A circuit course is another option for class organization and collecting ongoing assessment data. It consists of a series of activities that develop strength, endurance, and mobility. In the case of Heart Zones Education, it is also a way to gather regular assessment data on each student. Only a portion of the class can complete the circuit courses at a time, depending on the number of monitors. Rotate students through the course as each group finishes.
Circuit courses offer a multitude of options, and the structure can be conducive to working on skills in specific sports such as basketball and soccer. A circuit normally consists of 5 to 10 stations. Keeping the same order avoids wasting valuable class time having students learn new patterns. For example, a conditioning circuit may start with a run and then move to upper-body exercises, leg exercises, trunk exercises, and finally activities for agility and flexibility. Avoid the consecutive use of the same muscle group. Students progress through the circuit in the same order, but they may start at any station.
Set a time period for rotating stations (usually two to five minutes), and have the students track the number of repetitions they do at each station in a journal or training log. Have a heart rate monitor (or a few of them) available at each station so students can determine their current heart zones and record their heart zones training (HZT) points in their logs (for more information, refer to the log options on the web resource). To maximize the benefits from each class session, challenge students to set their sights on improving their endurance, performing more repetitions, or working for a longer time at each station each time they repeat the circuit.
Training logs provide valuable feedback for measuring progress. Recent research shows that people tend to stay with a training program that provides quantifiable (i.e., written) feedback five times longer than they do with a program that provides only verbal feedback. A sample training log and journal page can be found on the web resource accompanying this text.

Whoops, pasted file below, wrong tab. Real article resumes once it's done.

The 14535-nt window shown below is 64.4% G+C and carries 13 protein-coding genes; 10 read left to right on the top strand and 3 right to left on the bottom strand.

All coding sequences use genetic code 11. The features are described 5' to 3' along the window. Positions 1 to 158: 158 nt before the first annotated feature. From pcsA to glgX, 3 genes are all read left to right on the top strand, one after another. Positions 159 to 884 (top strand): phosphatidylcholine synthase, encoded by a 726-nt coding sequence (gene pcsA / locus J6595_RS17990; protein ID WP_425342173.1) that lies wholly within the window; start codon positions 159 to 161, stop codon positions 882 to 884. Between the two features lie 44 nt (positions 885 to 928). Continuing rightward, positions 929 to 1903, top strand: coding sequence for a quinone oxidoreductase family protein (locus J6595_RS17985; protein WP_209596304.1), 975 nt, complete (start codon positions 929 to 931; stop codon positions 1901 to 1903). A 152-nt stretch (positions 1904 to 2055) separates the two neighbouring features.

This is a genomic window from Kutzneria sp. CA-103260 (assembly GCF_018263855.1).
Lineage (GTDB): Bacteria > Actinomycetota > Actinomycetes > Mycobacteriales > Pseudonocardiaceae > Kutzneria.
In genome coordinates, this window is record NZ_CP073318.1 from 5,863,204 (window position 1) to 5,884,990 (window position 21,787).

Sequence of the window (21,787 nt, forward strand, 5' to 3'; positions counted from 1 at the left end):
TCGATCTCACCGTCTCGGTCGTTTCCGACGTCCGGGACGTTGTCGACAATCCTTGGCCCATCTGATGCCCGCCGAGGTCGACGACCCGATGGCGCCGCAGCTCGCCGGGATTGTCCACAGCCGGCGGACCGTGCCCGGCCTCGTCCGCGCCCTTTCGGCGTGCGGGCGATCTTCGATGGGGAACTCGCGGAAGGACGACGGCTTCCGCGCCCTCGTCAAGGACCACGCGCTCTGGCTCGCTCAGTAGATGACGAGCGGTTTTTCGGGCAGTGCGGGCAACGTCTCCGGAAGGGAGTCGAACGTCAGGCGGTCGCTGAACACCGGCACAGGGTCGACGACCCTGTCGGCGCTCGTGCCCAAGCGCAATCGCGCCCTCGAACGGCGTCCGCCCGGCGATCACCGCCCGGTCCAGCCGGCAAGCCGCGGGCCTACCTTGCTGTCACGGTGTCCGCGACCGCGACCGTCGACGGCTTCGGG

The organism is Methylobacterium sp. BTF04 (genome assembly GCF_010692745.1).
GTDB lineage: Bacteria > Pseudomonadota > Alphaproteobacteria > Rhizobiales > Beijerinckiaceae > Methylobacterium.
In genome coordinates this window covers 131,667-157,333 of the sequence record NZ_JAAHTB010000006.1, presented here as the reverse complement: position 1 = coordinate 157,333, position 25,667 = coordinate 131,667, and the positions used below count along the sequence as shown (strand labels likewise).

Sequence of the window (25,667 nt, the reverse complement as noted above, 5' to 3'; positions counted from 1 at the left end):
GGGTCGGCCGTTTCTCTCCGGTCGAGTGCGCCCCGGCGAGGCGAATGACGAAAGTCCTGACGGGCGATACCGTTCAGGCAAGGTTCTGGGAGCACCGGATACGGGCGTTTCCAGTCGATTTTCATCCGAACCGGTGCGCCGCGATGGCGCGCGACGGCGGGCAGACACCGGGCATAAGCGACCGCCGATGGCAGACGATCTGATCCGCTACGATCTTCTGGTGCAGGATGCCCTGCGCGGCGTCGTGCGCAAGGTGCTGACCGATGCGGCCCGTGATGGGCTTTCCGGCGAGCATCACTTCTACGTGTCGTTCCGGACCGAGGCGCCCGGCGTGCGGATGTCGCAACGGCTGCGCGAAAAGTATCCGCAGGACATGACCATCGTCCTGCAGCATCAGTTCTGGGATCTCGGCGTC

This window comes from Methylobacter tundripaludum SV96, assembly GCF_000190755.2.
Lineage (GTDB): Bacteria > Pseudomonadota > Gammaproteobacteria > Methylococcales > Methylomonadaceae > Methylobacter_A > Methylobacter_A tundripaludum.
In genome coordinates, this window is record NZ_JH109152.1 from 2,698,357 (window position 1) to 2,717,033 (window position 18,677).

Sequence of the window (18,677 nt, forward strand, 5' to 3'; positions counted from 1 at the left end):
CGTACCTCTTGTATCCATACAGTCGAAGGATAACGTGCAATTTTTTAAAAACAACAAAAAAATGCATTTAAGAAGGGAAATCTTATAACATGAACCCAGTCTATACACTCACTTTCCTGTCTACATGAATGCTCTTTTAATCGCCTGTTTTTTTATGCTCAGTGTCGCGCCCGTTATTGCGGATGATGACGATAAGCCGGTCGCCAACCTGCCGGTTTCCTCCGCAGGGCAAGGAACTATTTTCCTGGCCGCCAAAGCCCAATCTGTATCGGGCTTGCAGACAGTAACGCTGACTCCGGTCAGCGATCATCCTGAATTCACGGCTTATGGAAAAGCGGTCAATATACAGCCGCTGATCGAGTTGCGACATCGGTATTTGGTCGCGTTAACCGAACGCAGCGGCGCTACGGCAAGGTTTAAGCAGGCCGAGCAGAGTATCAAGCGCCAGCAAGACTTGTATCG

Circuits are a great way to vary students’ fitness programs, and the flexibility of stations allows students to adapt the circuit to fit their fitness goals. Circuits also solve the problem of a shortage of sporting equipment or limited space. You can design stations to suit your facility. Can students in-line skate or skateboard on school facilities? Is there space to walk or jog, or will they have to jog in place? If you have older students or a classroom aide, you can send students outside to the track or have them run a course around the school grounds.
Be creative. Using common gym equipment such as jump ropes, hula hoops, and basketballs is always a great option as well as offering some variety to typical physical fitness activities. With jump ropes, for example, have students vary their jumping height and speed. Use music to help them establish a rhythm. Have them vary their jumping styles as well, using single or double jumps for a certain number of repetitions, then a running jump, and then changing patterns.
Put all these tasks together to create a circuit course. For example, have students jump rope at one station and jog at another, or have every other station be a jump rope station with strength or skill development stations between them. Note: Do not change the station activities until everyone has had a chance to go through one round using a heart rate monitor.
You can use the Circuit Training for Assessing Fitness Improvement in appendix C (with printable station cards on the web resource) as an ongoing assessment of students’ personal training. Use this measurement circuit every four to six weeks so students can use the data to adapt their personal fitness plans. After your students have completed the 10 steps of heart zones training (see module 6), they should be able to implement their programs on their own with minimal input from you. This program is truly individualized and allows for self-directed learning geared toward meeting personal goals.
The HZE curriculum is fully sequenced to maximize students’ content understanding, skill development, and most important, fitness improvement. Modules are best taught in the order presented because they build on the tasks and knowledge acquired in previous modules. All lessons reflect U.S. national education standards in health and physical education and teaching models of best practice.